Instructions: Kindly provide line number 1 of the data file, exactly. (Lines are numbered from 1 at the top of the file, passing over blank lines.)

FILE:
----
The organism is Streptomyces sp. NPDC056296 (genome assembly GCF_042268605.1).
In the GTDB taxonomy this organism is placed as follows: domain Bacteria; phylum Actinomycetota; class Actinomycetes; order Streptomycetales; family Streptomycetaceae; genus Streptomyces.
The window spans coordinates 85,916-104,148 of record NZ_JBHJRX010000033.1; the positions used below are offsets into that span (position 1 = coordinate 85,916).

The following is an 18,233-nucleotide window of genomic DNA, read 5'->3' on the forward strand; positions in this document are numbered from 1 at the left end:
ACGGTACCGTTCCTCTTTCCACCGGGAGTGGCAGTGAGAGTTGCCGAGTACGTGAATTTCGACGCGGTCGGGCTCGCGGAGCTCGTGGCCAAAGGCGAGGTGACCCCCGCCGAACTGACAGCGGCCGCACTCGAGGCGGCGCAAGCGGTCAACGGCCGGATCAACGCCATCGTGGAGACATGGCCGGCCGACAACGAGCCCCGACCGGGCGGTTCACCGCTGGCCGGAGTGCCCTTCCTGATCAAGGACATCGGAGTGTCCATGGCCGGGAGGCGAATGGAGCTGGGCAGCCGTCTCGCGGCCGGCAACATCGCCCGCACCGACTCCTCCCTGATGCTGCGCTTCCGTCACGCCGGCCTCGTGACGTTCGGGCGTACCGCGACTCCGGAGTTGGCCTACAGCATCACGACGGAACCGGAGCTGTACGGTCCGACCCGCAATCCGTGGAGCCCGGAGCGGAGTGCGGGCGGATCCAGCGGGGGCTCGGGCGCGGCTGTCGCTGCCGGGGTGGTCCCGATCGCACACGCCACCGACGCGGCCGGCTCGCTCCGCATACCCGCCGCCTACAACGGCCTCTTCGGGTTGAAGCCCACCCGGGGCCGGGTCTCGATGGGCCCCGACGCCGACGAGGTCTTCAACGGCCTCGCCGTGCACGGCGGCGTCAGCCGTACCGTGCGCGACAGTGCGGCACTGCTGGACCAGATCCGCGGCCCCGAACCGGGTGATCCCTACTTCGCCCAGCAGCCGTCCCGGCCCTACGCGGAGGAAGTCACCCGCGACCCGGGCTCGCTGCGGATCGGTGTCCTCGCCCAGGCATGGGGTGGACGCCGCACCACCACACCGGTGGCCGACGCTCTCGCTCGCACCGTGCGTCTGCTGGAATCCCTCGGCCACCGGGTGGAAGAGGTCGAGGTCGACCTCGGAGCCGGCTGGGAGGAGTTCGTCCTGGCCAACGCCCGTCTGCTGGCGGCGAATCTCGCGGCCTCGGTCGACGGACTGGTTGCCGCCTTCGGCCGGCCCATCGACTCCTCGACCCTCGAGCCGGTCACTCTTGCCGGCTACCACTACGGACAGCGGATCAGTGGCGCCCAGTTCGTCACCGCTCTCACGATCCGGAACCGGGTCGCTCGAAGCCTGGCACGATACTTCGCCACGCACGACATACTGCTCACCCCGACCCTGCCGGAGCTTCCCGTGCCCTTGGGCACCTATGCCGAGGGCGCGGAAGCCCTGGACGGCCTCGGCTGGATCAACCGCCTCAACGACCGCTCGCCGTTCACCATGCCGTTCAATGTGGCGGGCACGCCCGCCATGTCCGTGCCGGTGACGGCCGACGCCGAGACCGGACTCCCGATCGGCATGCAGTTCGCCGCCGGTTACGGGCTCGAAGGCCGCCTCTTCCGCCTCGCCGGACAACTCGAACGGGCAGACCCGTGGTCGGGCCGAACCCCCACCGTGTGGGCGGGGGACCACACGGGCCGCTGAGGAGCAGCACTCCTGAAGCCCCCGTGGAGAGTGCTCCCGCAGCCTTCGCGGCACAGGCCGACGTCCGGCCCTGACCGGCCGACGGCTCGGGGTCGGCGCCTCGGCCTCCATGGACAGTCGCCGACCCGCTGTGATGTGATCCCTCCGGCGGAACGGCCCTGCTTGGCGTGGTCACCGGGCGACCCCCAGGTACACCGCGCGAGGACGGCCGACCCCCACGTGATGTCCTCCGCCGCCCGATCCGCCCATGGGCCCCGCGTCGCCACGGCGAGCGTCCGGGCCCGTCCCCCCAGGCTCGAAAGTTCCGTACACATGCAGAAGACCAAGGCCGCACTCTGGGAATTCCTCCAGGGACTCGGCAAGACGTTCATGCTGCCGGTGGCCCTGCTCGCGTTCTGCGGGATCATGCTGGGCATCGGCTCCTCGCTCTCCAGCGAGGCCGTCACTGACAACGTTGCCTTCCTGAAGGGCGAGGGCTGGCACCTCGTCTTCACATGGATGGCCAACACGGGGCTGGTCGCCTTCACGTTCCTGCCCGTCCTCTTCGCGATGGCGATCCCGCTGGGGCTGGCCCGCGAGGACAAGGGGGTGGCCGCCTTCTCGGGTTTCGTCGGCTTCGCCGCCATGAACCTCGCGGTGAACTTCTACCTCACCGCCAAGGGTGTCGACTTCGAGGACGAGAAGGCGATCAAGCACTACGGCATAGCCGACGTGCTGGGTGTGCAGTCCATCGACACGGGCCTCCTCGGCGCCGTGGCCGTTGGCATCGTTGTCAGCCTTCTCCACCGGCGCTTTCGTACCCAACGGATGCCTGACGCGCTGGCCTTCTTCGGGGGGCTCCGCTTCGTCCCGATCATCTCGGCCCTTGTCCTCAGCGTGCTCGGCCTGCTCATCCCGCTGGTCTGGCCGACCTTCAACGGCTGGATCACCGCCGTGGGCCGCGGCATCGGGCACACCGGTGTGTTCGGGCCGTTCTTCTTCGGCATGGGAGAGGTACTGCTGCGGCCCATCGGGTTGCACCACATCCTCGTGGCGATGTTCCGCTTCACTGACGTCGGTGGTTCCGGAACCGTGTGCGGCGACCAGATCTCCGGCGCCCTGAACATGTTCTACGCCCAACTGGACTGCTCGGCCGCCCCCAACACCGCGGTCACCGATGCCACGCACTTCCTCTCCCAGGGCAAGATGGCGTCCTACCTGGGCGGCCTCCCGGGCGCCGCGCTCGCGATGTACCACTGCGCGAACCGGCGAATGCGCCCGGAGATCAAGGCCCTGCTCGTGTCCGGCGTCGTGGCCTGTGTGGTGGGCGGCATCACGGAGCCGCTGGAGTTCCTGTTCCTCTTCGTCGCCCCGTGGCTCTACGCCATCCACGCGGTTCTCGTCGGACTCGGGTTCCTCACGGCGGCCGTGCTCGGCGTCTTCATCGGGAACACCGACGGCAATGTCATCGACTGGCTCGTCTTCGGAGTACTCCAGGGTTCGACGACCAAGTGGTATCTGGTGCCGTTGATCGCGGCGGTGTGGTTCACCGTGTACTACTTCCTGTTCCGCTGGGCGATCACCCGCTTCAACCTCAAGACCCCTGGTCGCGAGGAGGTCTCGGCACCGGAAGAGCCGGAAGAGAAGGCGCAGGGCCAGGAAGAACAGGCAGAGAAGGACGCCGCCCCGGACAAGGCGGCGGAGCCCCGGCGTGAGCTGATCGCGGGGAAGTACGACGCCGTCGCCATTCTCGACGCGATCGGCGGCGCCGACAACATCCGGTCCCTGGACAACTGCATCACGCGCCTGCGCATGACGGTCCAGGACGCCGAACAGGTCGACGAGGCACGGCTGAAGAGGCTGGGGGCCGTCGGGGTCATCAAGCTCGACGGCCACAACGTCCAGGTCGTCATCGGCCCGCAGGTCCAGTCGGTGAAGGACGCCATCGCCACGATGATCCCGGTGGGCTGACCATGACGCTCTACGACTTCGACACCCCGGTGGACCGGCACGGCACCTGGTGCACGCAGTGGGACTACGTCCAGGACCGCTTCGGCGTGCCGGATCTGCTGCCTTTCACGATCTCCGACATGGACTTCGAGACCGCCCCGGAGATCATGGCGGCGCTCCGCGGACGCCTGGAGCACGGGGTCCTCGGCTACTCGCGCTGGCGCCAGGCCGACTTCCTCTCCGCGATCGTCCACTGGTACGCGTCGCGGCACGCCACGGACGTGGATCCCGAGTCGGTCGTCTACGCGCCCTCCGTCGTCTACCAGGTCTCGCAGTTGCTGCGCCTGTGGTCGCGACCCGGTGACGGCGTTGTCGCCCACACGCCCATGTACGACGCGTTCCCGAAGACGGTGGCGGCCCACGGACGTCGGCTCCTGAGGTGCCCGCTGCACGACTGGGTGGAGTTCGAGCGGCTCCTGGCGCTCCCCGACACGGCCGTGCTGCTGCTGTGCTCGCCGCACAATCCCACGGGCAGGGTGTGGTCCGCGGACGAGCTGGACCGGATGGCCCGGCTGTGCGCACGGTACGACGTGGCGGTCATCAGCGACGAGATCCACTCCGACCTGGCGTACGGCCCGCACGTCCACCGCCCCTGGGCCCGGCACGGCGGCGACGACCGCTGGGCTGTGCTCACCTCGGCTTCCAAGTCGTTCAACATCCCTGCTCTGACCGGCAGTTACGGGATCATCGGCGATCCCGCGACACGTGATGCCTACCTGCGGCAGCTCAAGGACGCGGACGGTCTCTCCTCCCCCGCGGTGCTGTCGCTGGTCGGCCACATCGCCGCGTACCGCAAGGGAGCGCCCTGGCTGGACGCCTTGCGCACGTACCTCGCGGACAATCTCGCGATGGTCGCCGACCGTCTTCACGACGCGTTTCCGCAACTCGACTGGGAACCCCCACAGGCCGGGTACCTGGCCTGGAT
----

The organism is Streptomyces sp. NPDC056296 (genome assembly GCF_042268605.1).